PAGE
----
Get those pinkies up in the air: three out of four Americans claim to have an appreciation for the “finer things” in life, and it typically develops at a much younger age than you’d expect.
According to a recent survey of 2,000 respondents above the age of 21, the average American first begins to appreciate the “finer things” when they’re 26 years old.
Almost four out of five said they were even younger when their tastes became more refined, while only one in five said it took them until age 30 or older.
So, what makes a person more mature? At the top of the list, respondents cited having an opinion about the stock market (38%), being knowledgeable about different wines and spirits (35%) and investing in expensive tailored clothes (35%).
One in three believe that visiting museums is something adults are expected to do, while another one in three mentioned talking about current events — and one in four don’t care about seeming mature at all.
Reported by OnePoll on behalf of Wine.com, the data also suggests that male respondents feel especially pressured to present themselves as sophisticated.
In fact, 42% of men cited knowledge of wine and spirits as a marker of maturity, compared to only 30% of women.
The survey’s “timewine” also indicates that the average respondent starts drinking wine at age 23 and takes them two years before they begin to fully appreciate the experience.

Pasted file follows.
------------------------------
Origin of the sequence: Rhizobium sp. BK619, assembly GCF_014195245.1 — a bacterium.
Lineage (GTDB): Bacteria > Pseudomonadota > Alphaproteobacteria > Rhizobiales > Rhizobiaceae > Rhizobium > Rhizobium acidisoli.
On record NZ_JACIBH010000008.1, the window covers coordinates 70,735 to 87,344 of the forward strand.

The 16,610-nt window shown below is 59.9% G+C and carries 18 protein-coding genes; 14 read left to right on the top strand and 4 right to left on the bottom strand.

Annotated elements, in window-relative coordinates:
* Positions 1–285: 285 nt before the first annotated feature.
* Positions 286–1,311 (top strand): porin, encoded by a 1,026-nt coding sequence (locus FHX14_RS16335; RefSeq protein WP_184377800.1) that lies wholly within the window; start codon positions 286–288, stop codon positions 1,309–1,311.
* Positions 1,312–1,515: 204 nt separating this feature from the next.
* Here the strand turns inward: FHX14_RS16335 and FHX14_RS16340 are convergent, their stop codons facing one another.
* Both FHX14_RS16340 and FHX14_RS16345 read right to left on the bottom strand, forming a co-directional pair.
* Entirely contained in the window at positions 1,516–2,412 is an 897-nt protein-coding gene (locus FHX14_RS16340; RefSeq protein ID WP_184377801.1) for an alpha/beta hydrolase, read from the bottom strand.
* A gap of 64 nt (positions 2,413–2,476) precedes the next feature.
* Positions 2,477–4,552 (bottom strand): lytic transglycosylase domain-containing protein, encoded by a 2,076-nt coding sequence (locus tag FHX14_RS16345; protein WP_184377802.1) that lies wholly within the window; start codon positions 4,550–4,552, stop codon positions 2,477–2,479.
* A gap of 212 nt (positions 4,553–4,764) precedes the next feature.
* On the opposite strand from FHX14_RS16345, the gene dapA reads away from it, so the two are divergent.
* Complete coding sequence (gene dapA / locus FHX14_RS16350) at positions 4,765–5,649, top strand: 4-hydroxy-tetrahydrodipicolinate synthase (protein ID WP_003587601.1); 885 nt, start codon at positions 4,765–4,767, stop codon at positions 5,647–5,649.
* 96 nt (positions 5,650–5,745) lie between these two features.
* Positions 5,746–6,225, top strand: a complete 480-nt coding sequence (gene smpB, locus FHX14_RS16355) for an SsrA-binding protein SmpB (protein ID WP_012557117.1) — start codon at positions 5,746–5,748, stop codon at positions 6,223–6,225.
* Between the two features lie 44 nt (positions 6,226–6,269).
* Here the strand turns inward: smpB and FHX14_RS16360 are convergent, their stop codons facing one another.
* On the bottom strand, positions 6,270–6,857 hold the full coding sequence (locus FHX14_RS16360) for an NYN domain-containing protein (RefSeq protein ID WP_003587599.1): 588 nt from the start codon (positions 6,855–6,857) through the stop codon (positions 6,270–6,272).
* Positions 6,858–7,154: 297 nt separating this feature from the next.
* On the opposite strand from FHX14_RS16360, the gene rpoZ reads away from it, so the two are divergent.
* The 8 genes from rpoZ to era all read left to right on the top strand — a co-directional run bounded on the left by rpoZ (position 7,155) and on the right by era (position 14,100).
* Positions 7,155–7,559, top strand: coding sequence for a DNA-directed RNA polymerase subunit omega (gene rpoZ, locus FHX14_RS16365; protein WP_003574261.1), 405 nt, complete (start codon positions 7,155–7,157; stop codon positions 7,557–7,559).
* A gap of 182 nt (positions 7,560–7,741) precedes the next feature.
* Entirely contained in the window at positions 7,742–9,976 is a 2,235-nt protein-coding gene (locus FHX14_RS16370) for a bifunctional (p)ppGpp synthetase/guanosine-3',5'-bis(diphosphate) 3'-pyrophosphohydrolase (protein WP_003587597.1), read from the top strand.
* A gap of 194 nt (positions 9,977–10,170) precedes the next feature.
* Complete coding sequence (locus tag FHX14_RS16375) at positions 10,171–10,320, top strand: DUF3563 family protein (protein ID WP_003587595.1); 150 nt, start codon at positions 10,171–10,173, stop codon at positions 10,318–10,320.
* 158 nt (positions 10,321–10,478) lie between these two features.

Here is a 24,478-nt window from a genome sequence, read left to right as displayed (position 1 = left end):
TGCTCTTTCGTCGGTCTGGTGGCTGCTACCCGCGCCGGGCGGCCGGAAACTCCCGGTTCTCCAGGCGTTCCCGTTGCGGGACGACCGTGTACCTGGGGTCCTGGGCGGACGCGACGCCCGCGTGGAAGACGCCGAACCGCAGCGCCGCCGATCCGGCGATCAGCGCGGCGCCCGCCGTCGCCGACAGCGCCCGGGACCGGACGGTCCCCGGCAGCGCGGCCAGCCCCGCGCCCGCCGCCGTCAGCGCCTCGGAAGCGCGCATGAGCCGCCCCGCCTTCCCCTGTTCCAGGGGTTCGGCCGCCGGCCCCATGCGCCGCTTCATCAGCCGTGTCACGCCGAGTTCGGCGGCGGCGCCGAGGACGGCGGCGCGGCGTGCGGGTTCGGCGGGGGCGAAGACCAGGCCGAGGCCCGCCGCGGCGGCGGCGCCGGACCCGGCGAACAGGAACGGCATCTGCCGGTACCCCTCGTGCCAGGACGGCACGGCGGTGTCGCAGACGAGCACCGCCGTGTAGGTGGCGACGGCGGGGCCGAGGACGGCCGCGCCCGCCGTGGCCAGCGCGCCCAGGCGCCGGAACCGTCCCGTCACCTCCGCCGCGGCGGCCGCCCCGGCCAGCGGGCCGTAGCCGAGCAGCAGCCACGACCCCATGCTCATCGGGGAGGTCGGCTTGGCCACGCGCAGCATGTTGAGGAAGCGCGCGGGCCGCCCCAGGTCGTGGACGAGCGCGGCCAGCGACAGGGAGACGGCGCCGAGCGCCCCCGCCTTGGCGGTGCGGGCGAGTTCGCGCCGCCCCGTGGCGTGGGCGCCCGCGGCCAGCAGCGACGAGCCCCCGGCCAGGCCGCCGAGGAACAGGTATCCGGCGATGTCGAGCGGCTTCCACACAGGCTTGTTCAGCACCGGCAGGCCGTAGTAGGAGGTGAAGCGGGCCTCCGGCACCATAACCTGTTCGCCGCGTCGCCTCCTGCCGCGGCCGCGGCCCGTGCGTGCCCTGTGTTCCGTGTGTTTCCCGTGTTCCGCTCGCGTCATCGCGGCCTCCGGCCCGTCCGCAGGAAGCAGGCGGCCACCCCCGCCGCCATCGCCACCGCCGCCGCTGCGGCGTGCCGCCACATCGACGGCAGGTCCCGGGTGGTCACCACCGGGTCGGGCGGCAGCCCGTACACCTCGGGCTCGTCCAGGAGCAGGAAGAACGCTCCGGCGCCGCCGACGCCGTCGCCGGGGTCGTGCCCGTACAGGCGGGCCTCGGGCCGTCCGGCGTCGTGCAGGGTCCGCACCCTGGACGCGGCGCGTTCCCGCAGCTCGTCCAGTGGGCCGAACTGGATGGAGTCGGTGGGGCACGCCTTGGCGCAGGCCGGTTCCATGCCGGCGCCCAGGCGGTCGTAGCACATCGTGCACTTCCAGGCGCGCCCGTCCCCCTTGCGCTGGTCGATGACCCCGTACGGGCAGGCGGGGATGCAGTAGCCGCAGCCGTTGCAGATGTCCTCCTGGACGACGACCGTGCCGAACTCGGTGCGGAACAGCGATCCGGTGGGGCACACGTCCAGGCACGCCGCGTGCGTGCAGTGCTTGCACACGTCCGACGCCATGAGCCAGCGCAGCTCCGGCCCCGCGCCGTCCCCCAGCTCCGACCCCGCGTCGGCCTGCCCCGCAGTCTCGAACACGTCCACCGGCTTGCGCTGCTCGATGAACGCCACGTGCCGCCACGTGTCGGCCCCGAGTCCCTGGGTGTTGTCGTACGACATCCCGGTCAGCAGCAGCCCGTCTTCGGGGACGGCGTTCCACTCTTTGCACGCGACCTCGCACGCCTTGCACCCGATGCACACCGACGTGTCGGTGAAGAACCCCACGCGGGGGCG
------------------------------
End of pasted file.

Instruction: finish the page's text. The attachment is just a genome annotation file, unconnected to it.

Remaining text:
When they first started drinking wine, 67% said they stuck to standard varieties like Chardonnay, Sauvignon Blanc, Pinot Noir and Cabernet Sauvignon.
It’s not until age 24 that the typical respondent begins to actively seek out foreign wines — coincidentally around the same time that they start developing a taste for gourmet cheese.
“It doesn’t take long to develop a love of wine,” said Addie Wallace, Director of New Business Strategy & Insights at Wine.com. “It’s a category where the more you know, the more you want to know. You can spend a lifetime learning about it!”
And the learning curve is steep — seven in 10 admitted that when they first started drinking wine, they couldn’t tell much of a difference between wine varieties of the same color.
Now 60% believe their knowledge makes them “sommelier material,” and for good reason — the average respondent has over a case of wine on hand at home.
Still, only one in five could correctly identify the name of the largest type of wine bottle when tested (the “Nebuchadnezzar,” which is equivalent to 20 standard-sized bottles).
Regardless of their wine knowledge, selecting a wine is not straightforward. 58% of respondents indicated flavor is the most important attribute when selecting a wine — but 42% have purchased a bottle just because the label looked cool.
“The hardest part of shopping for wine is that you usually don’t know what it’s going to taste like. When faced with the proverbial ‘wall of wine’ at the store, the bottles look nearly identical and the labels – if you speak the language! – note only the place of origin and not the flavor.” Addie Wallace added. “The savviest drinkers get around this by going online to read professional reviews and get expert recommendations, so that they can both shop and sip with confidence.”